Order of the Butterfly
Posts: 345 from 2003/10/12
From: 1 AU, EU, DE/HU
TL;DR: Yes. I consider this a "proper" solution if you do a lot of recording. If someone only wants to do occasional recording, it might be too expensive, that's true.
Yes, although I could connect it directly too with a DVI to HDMI adapter (if the recorder could do 1080p@60), but as the existence of this thread shows, that does not always work. From experience, dealing with recording from retro/exotic systems is much easier if you have a good scaler which just cleans things up for you. The scaler also takes care to also mix in the audio to HDMI from the analog output of the PowerBook. (HDMI recorders don't always have analog jack inputs, mine doesn't for example.)
With the same chain I can record everything from a C64 (well, CVBS only, but it's still quite decent quality), to retro PCs, to classic Amiga, and to MorphOS in 1080p in reasonable quality, and I do not have to worry if the usually quite picky recording device is willing to recognize the signal my system outputs, as these scalers were designed to take all sorts of crap, and output a standard signal which then "just works", and do good quality resizing, all sorts of framerate conversion, make sure the audio is in sync, etc, and the output signal will always be exactly what you set.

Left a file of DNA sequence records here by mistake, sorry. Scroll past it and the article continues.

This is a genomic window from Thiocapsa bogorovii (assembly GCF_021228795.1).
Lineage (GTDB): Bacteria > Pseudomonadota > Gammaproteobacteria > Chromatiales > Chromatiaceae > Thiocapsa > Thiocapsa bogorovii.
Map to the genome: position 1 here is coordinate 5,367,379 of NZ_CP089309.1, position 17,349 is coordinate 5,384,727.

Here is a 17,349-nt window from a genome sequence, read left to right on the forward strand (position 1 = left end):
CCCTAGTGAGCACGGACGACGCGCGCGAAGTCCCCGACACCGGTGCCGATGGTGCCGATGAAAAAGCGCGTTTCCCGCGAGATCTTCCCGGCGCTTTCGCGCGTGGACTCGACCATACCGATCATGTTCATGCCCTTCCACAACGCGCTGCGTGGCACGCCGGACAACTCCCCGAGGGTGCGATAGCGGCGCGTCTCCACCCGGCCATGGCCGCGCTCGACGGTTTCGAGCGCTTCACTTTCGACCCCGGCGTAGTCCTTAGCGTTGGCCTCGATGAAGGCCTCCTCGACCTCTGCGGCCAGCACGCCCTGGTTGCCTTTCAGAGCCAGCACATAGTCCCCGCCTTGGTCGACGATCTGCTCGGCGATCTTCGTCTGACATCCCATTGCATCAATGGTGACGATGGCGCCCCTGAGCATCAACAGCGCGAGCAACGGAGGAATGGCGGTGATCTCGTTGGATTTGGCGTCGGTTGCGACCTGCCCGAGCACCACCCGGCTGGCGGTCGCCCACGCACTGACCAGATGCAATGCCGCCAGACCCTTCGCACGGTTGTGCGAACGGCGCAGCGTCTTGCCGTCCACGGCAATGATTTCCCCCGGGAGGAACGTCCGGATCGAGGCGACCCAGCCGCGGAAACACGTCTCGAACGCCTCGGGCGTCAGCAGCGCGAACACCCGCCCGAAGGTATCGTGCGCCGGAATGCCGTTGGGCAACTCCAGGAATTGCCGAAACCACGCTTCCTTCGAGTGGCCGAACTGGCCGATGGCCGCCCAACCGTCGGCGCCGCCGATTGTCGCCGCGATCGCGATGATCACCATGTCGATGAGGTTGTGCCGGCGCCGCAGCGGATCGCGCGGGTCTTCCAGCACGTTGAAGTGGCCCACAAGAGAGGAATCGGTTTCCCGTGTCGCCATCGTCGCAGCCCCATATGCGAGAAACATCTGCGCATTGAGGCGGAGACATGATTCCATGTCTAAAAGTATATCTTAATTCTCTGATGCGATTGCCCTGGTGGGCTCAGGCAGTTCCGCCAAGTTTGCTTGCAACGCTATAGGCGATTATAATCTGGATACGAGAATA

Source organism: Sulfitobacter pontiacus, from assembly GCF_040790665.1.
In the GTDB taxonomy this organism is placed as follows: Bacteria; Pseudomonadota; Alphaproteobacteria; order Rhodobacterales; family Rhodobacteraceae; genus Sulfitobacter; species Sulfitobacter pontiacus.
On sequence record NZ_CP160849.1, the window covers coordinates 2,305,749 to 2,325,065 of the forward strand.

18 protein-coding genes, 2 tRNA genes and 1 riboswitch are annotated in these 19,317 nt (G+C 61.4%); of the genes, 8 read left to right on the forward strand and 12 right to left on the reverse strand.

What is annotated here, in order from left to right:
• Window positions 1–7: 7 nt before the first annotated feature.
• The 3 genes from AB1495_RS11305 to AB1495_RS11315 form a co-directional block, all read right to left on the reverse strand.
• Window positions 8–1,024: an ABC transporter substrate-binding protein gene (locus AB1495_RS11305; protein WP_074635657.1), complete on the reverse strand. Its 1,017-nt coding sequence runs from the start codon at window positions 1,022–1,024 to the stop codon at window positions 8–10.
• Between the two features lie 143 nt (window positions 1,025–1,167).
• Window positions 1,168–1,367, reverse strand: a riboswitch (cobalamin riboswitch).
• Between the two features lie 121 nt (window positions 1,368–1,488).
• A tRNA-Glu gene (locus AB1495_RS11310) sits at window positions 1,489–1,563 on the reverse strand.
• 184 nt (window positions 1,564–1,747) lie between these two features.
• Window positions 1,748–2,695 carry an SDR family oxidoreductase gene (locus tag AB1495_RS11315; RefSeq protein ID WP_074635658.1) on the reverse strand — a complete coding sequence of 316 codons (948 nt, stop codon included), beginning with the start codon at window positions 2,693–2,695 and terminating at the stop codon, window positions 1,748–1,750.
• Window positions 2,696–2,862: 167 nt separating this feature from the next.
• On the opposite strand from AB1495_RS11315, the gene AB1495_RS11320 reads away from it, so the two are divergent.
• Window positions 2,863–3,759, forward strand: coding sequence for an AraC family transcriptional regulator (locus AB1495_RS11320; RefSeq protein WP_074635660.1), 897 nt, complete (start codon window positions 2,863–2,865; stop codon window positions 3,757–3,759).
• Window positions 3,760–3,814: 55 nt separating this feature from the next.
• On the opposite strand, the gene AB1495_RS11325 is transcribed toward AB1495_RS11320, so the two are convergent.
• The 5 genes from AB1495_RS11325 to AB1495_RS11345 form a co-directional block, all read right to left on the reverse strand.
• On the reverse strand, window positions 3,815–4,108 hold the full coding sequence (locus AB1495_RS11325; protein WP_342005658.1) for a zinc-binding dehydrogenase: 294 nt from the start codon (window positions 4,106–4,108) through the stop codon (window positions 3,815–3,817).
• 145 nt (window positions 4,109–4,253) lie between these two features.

I could hook up my Pegasos II/G4 for example, which is still set to 1024 since 2004. :) And do a similar recording just fine, even in full HD, to avoid YouTube dumbing down the quality after upload, and so on. So it's more expensive, but it has several advantages.
Additionally, the scaler alone can also be used for presentation purposes, when you need to show the system live on some random projector on an event or so, which can be also problematic, for example, if you change resolution a lot of times, like when presenting an Amiga demo, and it changes between interlace/nolace, or you have a more traditional Amiga-RTG alike MorphOS setup with different screen resolutions, some beamers can take ages to sync on every change, the scaler fixes that too, usually.